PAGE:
As most of us are probably aware, social media has increasingly gained prominence. A three year old survey, cited in an article on social media use in organizations, found that 65 per cent of businesses used some sort of social media platform or Web 2.0 based solution (Treem & Leonardi 2012, p. 143).
And it wouldn’t surprise me if that number was even higher today.
This interest has so far manifested in audiences, strategies, platforms and KPIs receiving most of the attention. However, other aspects are equally important (in my mind), if businesses want to truly leverage the power of social media.
One of these aspects is organizational structure (another equally important aspect is organizational culture, which can have a detrimental impact on internal social media (Parry & Solidoro 2013, pp. 133-134)). Any community manager knows how social media permeates the organization and affects more than the department it originated in.
From personal experience working with social media and as a community manager, I can attest that you receive a variety of different requests through social. And it’s this variation that permeates the organization; when requests range from the plain and simple “can I have your contact information” to “I’m experiencing this problem with your product” and the occasional “shitstorm” for some organization (luckily, I have never experienced this).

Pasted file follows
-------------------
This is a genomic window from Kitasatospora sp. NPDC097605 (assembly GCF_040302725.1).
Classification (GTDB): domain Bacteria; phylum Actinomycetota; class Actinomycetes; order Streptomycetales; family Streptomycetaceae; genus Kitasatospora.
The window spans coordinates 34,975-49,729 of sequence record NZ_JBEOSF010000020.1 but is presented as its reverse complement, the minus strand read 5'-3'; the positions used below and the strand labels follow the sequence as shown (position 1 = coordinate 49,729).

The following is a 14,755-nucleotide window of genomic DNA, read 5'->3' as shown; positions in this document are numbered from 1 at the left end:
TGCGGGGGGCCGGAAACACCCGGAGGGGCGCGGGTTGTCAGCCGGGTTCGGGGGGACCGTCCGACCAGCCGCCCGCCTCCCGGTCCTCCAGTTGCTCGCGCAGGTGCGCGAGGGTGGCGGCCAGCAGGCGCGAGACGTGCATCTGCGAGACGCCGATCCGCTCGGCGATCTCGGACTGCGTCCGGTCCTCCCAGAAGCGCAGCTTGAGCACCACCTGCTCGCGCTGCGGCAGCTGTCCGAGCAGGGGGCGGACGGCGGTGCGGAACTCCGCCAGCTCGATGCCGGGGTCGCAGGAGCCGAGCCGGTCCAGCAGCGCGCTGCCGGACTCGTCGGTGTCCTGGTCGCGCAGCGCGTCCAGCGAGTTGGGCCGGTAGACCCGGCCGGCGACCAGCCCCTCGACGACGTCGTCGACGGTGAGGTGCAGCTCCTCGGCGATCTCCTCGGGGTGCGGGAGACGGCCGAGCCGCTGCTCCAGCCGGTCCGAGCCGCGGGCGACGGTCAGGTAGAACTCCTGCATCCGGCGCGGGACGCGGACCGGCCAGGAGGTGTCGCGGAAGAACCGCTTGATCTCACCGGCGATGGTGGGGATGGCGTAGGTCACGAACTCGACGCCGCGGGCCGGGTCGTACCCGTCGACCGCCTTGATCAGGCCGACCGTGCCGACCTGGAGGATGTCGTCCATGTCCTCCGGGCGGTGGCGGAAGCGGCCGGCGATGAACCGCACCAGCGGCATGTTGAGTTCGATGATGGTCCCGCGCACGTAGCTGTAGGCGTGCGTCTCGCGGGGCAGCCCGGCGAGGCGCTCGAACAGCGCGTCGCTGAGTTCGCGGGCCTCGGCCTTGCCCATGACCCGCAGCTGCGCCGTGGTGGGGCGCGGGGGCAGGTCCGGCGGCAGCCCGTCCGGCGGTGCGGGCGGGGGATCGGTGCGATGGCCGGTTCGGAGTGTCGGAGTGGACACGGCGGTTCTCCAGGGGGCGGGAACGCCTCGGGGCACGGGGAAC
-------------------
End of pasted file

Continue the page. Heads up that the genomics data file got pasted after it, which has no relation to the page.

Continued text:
To deal with this, you have to have a structure (and culture) that allows for quick and agile knowledge sharing and collaboration between departments and business functions to successfully assist the customer at hand. And I would imagine that this is increasingly true the more specialized an organization gets.
Yet, this is precariously under emphasized in both business-related literature and the academic world with Linke & Zerfass (2012, p. 272) noting that: “organizations are still lacking appropriate structures, cultures and strategies for participative modes of online communication” .
I have therefore in my master’s thesis set out to investigate how organizational structure and social media interacts. Throughout this process, I will on a more or less regular basis share my thoughts on social media and organizational structure (once in a while adding the odd comment on culture; despite this not being in the thesis’ scope). So, if you find this interesting, stay turned for more thoughts.
Please feel free to leave a comment and share your thoughts with us (Go ahead and write in Danish as well!)
Linke & Zerfass: Social Media governance: regulatory framework for successful online communication (2012) pp. 270-286
Parry & Solidoro: Social media as a mechanism for engagement? (2013) Chapter 6
Treem & Leonardi: Social media use in organizations: exploring the affordances of visibility, editability, persistence, and association (2012) pp. 143-189